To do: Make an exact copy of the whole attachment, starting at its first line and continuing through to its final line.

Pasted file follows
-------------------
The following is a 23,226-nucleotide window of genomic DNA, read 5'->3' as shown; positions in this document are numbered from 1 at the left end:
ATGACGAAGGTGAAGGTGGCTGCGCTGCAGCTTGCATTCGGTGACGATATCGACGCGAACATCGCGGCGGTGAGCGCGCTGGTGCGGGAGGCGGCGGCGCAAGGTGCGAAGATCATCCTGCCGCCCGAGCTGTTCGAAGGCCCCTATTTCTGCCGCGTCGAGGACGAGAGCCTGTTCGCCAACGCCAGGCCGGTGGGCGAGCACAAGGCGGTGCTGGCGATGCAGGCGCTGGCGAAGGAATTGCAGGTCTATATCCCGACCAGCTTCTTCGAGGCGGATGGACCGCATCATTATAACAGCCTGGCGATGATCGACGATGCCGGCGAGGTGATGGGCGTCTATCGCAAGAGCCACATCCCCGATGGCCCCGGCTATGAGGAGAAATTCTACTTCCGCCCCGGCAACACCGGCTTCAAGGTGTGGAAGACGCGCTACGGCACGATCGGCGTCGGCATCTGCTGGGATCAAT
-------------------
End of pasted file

The following is a 23,226-nucleotide window of genomic DNA, read 5'->3' as shown; positions in this document are numbered from 1 at the left end:
ATGACGAAGGTGAAGGTGGCTGCGCTGCAGCTTGCATTCGGTGACGATATCGACGCGAACATCGCGGCGGTGAGCGCGCTGGTGCGGGAGGCGGCGGCGCAAGGTGCGAAGATCATCCTGCCGCCCGAGCTGTTCGAAGGCCCCTATTTCTGCCGCGTCGAGGACGAGAGCCTGTTCGCCAACGCCAGGCCGGTGGGCGAGCACAAGGCGGTGCTGGCGATGCAGGCGCTGGCGAAGGAATTGCAGGTCTATATCCCGACCAGCTTCTTCGAGGCGGATGGACCGCATCATTATAACAGCCTGGCGATGATCGACGATGCCGGCGAGGTGATGGGCGTCTATCGCAAGAGCCACATCCCCGATGGCCCCGGCTATGAGGAGAAATTCTACTTCCGCCCCGGCAACACCGGCTTCAAGGTGTGGAAGACGCGCTACGGCACGATCGGCGTCGGCATCTGCTGGGATCAAT